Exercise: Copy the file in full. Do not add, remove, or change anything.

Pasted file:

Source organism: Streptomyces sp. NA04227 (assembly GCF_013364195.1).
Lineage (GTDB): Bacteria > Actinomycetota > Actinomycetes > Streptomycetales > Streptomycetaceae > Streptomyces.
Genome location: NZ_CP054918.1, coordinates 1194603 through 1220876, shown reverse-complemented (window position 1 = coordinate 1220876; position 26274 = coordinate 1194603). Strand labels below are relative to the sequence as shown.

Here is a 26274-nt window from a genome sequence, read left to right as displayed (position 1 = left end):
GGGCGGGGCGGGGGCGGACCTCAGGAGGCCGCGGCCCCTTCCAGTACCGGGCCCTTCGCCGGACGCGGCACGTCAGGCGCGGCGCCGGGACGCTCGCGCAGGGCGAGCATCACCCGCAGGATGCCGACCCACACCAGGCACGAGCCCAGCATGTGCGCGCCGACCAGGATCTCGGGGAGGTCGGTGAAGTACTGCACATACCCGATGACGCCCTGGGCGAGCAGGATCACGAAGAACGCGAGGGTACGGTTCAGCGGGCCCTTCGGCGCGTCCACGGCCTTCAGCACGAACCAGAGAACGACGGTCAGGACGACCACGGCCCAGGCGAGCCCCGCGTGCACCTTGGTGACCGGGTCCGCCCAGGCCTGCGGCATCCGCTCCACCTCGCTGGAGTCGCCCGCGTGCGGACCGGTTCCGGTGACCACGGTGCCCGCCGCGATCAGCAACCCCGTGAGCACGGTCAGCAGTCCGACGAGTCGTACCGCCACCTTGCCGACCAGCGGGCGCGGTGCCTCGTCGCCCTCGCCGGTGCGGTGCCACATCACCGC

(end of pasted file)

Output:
Source organism: Streptomyces sp. NA04227 (assembly GCF_013364195.1).
Lineage (GTDB): Bacteria > Actinomycetota > Actinomycetes > Streptomycetales > Streptomycetaceae > Streptomyces.
Genome location: NZ_CP054918.1, coordinates 1194603 through 1220876, shown reverse-complemented (window position 1 = coordinate 1220876; position 26274 = coordinate 1194603). Strand labels below are relative to the sequence as shown.

Here is a 26274-nt window from a genome sequence, read left to right as displayed (position 1 = left end):
GGGCGGGGCGGGGGCGGACCTCAGGAGGCCGCGGCCCCTTCCAGTACCGGGCCCTTCGCCGGACGCGGCACGTCAGGCGCGGCGCCGGGACGCTCGCGCAGGGCGAGCATCACCCGCAGGATGCCGACCCACACCAGGCACGAGCCCAGCATGTGCGCGCCGACCAGGATCTCGGGGAGGTCGGTGAAGTACTGCACATACCCGATGACGCCCTGGGCGAGCAGGATCACGAAGAACGCGAGGGTACGGTTCAGCGGGCCCTTCGGCGCGTCCACGGCCTTCAGCACGAACCAGAGAACGACGGTCAGGACGACCACGGCCCAGGCGAGCCCCGCGTGCACCTTGGTGACCGGGTCCGCCCAGGCCTGCGGCATCCGCTCCACCTCGCTGGAGTCGCCCGCGTGCGGACCGGTTCCGGTGACCACGGTGCCCGCCGCGATCAGCAACCCCGTGAGCACGGTCAGCAGTCCGACGAGTCGTACCGCCACCTTGCCGACCAGCGGGCGCGGTGCCTCGTCGCCCTCGCCGGTGCGGTGCCACATCACCGC